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Robin Walz, Ph.D.

Professor of History 
Arts and Sciences - Social Sciences

796-6433

796-6406 (Fax)

Whitehead Bldg Rm 228, Juneau Campus

Walz

Education:

Ph.D. History, University of California at Davis (1994)
M.A. History, San Francisco State University (1988)
B.A. History, Whitworth College (1979)

Publications:

Curriculim Vitae

Biography:

Bonjour! I’m pleased that you have found your way to this page. Teaching is my life vocation, and I’m pleased to have found my way to a public university such as UAS. I teach a wide array of courses, including surveys in World History, lower-division orientation seminars in the Humanities and Social Sciences, upper-division courses in the Holocaust, Modern European Intellectual History, and the History of Gender and Sexuality, and senior-level seminars on History and Popular Culture.

My areas of research specialization are modern European intellectual history and the history of popular culture in modern France. Recently, Routledge published my Modernism textbook (2nd ed., 2013) in its “Seminar Studies in History” series. I wrote “Surrealism and Film” for Oxford Bibliographies (Oxford University Press, last updated 2015). The University of California Press published my Pulp Surrealism: Insolent Popular Culture in Early Twentieth-Century Paris (2000), a groundbreaking work that bridges high-low cultural divides between French avant-garde movements and popular culture. I write scholarly essays on French crime fiction, most notably “The Rocambolesque and the Modern Enchantment of Popular Fiction” on the criminal-turned-avenger Rocambole in The Re-Enchantment of the World: Secular Magic in a Rational Age (eds. Joshua Landy and Michael Saler, Stanford University Press, 2009). I am also a great fan of bande dessinée (French comics) and recently published the article, “Putain de guerre! Teaching Jacques Tardi’s WWI Graphic Novels”, for Fiction and Film for French Historians (2014). My current book project is “Shady Detectives, Elegant Criminals, and Dark Avengers,” a cultural history of French crime writing, 1815-1950.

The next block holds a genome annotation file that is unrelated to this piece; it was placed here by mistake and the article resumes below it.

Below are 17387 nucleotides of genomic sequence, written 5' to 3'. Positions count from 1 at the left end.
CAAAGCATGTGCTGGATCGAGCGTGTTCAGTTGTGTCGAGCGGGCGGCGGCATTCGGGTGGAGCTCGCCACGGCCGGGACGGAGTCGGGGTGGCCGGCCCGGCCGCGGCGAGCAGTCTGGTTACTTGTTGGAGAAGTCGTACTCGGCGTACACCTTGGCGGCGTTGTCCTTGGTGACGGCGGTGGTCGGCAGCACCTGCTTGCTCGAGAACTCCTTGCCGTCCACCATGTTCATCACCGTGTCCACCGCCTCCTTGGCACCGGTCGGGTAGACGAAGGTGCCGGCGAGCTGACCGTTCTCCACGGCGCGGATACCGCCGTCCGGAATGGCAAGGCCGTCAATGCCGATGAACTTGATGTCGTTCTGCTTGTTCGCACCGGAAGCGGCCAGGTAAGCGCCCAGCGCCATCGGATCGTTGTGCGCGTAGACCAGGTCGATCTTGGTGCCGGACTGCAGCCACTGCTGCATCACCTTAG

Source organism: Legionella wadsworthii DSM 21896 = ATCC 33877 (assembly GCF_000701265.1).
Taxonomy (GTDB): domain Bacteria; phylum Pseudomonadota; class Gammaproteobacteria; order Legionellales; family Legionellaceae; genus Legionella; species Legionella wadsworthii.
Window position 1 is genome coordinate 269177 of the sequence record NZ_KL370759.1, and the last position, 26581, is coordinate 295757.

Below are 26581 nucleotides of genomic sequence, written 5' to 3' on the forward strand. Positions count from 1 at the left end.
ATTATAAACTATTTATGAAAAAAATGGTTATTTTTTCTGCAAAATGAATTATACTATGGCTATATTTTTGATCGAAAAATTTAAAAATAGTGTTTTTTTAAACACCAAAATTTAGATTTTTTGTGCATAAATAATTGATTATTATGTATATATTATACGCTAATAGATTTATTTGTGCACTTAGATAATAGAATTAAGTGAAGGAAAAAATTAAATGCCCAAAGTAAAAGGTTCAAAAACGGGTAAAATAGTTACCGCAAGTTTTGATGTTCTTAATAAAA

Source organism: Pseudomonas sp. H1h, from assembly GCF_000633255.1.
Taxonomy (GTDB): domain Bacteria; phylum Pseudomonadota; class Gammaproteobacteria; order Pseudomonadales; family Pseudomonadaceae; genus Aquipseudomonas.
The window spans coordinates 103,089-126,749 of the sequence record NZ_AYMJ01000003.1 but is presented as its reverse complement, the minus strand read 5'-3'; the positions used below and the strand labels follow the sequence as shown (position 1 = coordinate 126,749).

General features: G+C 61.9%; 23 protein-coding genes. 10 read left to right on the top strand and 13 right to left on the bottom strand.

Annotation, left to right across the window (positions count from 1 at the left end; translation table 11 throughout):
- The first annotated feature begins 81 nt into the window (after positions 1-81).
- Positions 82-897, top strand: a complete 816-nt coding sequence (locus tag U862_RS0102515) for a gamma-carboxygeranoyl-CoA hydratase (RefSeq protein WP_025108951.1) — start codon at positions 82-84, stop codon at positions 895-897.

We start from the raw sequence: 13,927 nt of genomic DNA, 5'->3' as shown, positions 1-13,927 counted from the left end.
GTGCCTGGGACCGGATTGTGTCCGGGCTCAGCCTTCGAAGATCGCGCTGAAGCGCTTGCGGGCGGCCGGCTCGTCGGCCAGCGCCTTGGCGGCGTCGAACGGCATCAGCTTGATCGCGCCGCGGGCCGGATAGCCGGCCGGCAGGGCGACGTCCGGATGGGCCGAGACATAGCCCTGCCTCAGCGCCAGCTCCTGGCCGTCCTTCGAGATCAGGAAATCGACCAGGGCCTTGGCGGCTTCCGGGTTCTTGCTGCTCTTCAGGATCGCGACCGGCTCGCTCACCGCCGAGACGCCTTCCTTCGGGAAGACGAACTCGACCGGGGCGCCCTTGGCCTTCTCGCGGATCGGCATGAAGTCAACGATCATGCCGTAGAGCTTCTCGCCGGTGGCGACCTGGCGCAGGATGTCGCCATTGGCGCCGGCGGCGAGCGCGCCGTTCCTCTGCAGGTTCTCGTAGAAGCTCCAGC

As a scholar of popular culture, I also make periodic contributions to trade press publications. I translated “Death of Nick Carter,” a crime parody by Surrealist Philippe Soupault, from French into English for the literary review McSweeney’s Quarterly Concern, issue 24 (2007). I have also written introductions to French crime book reissues, “The Genius of Crime” for the classic 1911 French crime thriller, Fantômas by Pierre Souvestre and Marcel Allain (Dover, 2006), and “Vidocq: Rogue Cop” for the Memoirs of Vidocq: Master of Crime (AK Press, 2003). I also devour contemporary French crime fiction. Some of my favorite French polar (“hardboiled” crime) writers are Léo Malet, Didier Daeninckx, Jean-Claude Izzo, and Fred Vargas. I also have a special fondness for the St. Cyr/Kohler crime series by Canadian author J. Robert Janes, set during the Nazi Occupation of France.

Professionally, I am an active member in French historical societies, currently the Vice-President of the Western Society for French History, previously co-editor of the Journal of the Western Society for French History (2011-2015), and currently the Assistant Editor of H-France Forum (Society for French Historical Studies). I also share my scholarly interests in history and popular culture with the Juneau community, through the UAS “Evening at Egan” and “Sound + Motion” lecture series, recently “Who’s Afraid of the Big Bad Borg? The Ecological Imperative in the Age of Cybernetic Organisms” (2014) and “Viewing the Elephant Man” (2016). When not engaged in academic matters, for musical pleasure I play cello in the Juneau Symphony Orchestra.

 
 

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